My Fiance and I hold the lease our seven bedroom home.
For the last two years we have been renting out rooms to fellow college students (The home owner is aware of course) With the verbal understanding that rent is to be paid on the first and an 80$ late fee will be added to any rent paid past the third of the month. The same extends to bills as they are all in our name. Any bill paid past the fifth is subject to a 15$ late fee.
I also have the agreement posted in writing in a common area of our home.
One of our room mates had been dodging us on rent up until the 5th of the month. When i finally got a hold of her over the phone she informed us that she was going to be moving out on the 15th and would not agree to the rent rate that we quoted her.
Since then she has refused to pay us rent,bills,any late fees or her portion of the quarterly water bill we expect to receive next month.
She does, however, Intend to live at our house up until the 15th.
we intend to go to the courthouse on Monday to obtain a 72 hour eviction notice for non payment of rent, and proceed to small claims court to settle our debt from there.
In addition we discovered that she has been gone for three days and shut her cat into the bedroom without food,fresh litter, or water.
This morning i entered the room to feed her cat before sending her a text to let her know i had done so...
Didn't seem like a big deal to me but now she is threatening to counter sue us for all of her debt because i failed to submit the entry in writing 24 hours in advance.......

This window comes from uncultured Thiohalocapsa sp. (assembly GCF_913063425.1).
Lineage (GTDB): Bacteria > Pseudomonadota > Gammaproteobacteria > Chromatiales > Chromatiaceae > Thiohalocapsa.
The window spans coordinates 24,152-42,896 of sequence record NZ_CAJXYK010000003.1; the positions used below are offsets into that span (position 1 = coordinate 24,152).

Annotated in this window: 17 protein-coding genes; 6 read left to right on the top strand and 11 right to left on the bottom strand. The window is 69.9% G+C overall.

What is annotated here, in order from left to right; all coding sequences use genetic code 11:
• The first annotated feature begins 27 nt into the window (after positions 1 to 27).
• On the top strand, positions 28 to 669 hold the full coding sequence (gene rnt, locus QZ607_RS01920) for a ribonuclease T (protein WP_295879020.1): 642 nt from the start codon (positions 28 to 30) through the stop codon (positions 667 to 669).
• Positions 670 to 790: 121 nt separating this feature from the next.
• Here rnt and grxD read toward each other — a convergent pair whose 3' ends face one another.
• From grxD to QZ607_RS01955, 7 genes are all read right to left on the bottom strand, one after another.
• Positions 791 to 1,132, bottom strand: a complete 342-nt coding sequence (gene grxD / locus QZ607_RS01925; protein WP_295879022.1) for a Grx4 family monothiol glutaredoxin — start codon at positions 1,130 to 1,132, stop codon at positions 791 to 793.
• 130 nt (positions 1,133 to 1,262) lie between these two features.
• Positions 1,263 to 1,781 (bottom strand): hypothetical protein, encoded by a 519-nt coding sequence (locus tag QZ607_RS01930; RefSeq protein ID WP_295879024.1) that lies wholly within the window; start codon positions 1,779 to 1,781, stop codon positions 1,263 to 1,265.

does that even apply to family's renting out rooms in there own home?
What happens when we serve her the notice and she inevitably does not come to get her belongings?
I have never had to evict anyone before so im not exactly sure what bases i need to cover.
Any help would be greatly appreciated.
Estate Planning Attorney
You need to follow the same procedures for the eviction of someone renting a room as for someone renting an apartment or house. You need to serve the 72 hour notice of nonpayment of rent on the tenant in person or by first class mail (not certified) (See ORS 90.155(1). If the notice is served by mail, you need to add three days to the 72 hour notice (See ORS 90.155(2). You then have to attach a copy of the notice that you served on her to the eviction complaint that the court clerk will provide you with. The eviction complaint has to be served by someone other than you or your wife. I suggest that you have a process server do it. They will do it the right way and for a minimal fee. Then you need to show up in court on the first appearance date. If she doesn't show up, the judge will enter a judgment of eviction. Small claims court will be your recourse for collecting what she owes you.